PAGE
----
ARPA-E announces $43 million for electric vehicles, energy storage
Unlike other DOE efforts to push the frontiers of battery chemistry, AMPED is focused on maximizing the potential of existing battery chemistries
Washington, D.C., August 2, 2012 — The Department of Energy announced that 19 new projects will receive a total of $43 million in funding from the DOE's Advanced Research Projects Agency-Energy (ARPA-E) to develop energy storage technologies and support small businesses.
These projects are supported through two new ARPA-E programs — Advanced Management and Protection of Energy Storage Devices (AMPED) and Small Business Innovation Research (SBIR)— and will focus on innovations in battery management and storage to advance electric vehicle technologies, help improve the efficiency and reliability of the electrical grid and provide important energy security benefits to America’s armed forces.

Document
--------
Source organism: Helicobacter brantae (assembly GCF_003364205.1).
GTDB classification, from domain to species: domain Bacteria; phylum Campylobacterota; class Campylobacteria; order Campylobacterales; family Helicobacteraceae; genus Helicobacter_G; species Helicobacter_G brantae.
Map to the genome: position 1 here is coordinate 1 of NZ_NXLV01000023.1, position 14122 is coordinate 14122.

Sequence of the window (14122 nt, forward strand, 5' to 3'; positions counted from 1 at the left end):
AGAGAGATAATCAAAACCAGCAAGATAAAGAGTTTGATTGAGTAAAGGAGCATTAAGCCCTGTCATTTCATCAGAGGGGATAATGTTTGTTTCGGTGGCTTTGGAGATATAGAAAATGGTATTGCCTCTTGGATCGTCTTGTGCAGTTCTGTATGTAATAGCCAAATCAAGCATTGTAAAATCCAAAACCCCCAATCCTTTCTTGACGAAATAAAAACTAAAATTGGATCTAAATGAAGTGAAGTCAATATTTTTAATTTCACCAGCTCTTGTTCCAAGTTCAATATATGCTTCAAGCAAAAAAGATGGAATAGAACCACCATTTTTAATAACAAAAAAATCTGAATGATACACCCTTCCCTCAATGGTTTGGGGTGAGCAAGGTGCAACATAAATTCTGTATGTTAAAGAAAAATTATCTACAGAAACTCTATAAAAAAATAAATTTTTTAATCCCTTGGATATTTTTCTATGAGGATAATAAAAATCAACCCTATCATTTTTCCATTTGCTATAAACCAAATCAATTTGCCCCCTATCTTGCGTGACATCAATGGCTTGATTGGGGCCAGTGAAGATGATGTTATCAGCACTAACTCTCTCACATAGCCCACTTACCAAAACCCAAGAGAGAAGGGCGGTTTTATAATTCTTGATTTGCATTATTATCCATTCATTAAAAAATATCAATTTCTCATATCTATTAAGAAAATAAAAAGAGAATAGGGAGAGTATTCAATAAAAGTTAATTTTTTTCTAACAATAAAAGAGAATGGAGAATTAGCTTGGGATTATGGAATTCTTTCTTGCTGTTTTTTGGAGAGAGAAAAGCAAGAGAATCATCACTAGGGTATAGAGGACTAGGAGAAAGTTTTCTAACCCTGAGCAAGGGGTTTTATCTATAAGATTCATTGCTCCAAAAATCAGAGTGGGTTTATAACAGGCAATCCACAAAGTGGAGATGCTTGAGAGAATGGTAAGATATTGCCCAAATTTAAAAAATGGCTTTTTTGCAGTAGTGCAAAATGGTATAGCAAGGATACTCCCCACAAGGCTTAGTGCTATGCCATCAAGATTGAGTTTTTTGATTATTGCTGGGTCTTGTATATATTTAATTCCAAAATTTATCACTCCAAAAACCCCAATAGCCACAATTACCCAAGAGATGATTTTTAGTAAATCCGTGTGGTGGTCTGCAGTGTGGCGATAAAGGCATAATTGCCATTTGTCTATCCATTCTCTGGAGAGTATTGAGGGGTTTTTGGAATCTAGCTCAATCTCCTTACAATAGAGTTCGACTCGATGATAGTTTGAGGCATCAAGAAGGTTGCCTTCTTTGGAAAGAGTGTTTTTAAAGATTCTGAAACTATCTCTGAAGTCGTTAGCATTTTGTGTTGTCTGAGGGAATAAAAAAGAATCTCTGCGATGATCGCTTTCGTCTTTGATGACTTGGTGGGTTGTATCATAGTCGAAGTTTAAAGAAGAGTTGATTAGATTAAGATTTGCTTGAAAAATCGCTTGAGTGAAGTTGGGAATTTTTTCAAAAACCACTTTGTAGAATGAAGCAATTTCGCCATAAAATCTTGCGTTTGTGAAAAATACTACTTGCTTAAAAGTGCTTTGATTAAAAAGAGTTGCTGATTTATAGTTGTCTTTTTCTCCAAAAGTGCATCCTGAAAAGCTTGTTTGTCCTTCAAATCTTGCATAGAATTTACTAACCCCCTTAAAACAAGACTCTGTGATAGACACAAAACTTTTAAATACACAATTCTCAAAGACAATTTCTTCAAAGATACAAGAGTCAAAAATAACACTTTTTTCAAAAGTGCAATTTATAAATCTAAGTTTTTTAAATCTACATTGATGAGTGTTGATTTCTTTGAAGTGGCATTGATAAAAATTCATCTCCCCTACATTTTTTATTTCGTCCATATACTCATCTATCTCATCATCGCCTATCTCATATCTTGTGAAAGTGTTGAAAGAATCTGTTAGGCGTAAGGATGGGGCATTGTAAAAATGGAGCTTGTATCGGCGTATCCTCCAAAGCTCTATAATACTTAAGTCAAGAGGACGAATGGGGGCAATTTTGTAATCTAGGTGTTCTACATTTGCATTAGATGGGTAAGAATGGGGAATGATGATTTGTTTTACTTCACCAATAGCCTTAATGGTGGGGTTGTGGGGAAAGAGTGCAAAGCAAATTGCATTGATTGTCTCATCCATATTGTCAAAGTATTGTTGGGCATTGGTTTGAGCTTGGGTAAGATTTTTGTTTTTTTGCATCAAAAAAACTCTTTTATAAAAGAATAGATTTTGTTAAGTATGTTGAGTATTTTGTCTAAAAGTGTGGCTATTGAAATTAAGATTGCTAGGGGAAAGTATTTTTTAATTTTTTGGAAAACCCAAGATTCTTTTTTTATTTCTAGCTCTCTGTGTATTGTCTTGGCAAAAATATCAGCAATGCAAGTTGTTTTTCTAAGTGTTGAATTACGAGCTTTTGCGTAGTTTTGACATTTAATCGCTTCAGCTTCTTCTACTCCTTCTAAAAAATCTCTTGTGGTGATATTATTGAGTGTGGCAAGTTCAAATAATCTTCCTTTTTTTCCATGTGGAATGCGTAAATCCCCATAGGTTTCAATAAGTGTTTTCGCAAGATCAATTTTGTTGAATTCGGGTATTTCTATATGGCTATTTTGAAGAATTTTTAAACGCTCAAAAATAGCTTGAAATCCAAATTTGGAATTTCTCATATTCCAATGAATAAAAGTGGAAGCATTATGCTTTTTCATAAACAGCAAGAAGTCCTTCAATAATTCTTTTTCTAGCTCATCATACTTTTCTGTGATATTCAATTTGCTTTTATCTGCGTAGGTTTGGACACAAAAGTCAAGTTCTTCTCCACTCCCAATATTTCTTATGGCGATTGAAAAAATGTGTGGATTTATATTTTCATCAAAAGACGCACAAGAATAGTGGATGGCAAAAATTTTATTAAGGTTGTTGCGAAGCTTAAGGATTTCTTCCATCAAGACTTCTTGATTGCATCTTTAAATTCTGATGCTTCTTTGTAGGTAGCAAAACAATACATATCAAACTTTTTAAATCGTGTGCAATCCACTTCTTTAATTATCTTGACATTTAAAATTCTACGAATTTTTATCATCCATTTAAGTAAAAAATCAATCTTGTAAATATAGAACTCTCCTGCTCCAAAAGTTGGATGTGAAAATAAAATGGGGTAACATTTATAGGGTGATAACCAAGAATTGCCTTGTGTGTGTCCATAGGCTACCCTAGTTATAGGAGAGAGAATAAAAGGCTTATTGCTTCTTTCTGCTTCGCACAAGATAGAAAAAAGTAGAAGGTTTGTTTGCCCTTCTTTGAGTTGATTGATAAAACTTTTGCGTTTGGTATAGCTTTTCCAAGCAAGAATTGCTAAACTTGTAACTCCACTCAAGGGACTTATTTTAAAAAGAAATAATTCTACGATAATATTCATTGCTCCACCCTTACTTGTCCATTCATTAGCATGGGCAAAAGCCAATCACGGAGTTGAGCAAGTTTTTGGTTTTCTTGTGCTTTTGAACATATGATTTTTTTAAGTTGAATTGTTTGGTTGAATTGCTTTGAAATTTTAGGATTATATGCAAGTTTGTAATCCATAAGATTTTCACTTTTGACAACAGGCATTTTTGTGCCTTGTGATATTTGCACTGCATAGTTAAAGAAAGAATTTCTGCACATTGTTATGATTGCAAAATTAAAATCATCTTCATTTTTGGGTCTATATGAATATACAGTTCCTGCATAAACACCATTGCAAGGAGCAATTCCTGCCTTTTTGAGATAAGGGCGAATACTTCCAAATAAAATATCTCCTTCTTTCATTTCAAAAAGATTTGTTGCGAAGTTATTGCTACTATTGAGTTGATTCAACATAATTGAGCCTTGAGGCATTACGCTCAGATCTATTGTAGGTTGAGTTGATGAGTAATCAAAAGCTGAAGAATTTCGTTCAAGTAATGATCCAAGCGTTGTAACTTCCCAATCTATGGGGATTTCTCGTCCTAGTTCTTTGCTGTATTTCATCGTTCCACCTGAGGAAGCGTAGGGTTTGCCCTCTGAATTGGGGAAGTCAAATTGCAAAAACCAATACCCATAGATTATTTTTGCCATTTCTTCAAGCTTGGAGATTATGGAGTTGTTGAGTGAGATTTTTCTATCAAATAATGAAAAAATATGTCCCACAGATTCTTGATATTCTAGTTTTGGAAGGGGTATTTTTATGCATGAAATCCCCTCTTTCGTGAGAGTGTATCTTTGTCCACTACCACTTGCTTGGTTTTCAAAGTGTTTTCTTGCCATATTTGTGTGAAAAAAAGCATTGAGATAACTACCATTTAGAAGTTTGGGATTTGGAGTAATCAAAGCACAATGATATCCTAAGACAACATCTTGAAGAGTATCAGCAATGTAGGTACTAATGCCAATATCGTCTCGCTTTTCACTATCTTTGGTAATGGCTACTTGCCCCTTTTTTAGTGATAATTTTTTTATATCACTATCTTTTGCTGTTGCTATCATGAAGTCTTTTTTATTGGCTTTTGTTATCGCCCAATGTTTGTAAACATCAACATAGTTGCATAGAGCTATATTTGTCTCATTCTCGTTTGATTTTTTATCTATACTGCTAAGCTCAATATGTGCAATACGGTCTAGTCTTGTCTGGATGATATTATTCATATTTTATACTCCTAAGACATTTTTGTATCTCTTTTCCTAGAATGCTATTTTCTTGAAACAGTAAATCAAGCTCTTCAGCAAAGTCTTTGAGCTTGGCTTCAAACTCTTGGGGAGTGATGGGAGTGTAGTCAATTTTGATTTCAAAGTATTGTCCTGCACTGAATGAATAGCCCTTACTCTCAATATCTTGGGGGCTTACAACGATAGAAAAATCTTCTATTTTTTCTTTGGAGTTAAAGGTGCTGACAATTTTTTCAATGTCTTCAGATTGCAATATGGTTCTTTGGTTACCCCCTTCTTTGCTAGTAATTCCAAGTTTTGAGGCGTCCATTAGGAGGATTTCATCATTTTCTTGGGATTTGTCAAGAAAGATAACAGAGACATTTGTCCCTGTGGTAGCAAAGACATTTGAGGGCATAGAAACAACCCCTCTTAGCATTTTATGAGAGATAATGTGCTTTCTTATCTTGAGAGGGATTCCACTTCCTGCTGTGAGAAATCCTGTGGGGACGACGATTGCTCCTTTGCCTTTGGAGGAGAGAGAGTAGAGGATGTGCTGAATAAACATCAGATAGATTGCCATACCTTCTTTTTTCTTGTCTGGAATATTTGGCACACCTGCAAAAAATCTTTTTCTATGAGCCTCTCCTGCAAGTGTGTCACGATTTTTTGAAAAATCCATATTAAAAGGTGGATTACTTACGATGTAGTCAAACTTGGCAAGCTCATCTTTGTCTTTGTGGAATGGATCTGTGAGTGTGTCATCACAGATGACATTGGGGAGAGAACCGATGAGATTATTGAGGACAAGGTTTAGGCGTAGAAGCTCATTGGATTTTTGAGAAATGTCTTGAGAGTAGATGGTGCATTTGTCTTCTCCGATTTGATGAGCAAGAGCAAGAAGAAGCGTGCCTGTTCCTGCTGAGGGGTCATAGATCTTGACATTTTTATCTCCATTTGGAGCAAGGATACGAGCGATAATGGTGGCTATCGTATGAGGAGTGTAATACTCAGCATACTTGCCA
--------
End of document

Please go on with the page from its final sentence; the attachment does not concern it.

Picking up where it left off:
Twelve research projects are receiving $30 million in funding under the AMPED program, which aims to develop advanced sensing and control technologies that could dramatically improve and provide new innovations in safety, performance and lifetime for grid-scale and vehicle batteries.
Unlike other DOE efforts to push the frontiers of battery chemistry, AMPED is focused on maximizing the potential of existing battery chemistries. These innovations will help reduce costs and improve the performance of next generation storage technologies, which could be applied in both plug-in electric and hybrid-electric vehicles.
ARPA-E is also announcing a total of $13 million for seven projects to enterprising small businesses to pursue energy storage developments for stationary power and electric vehicles. These projects will develop new innovative battery chemistries and battery designs, continuing ARPA-E’s funding for storage technologies.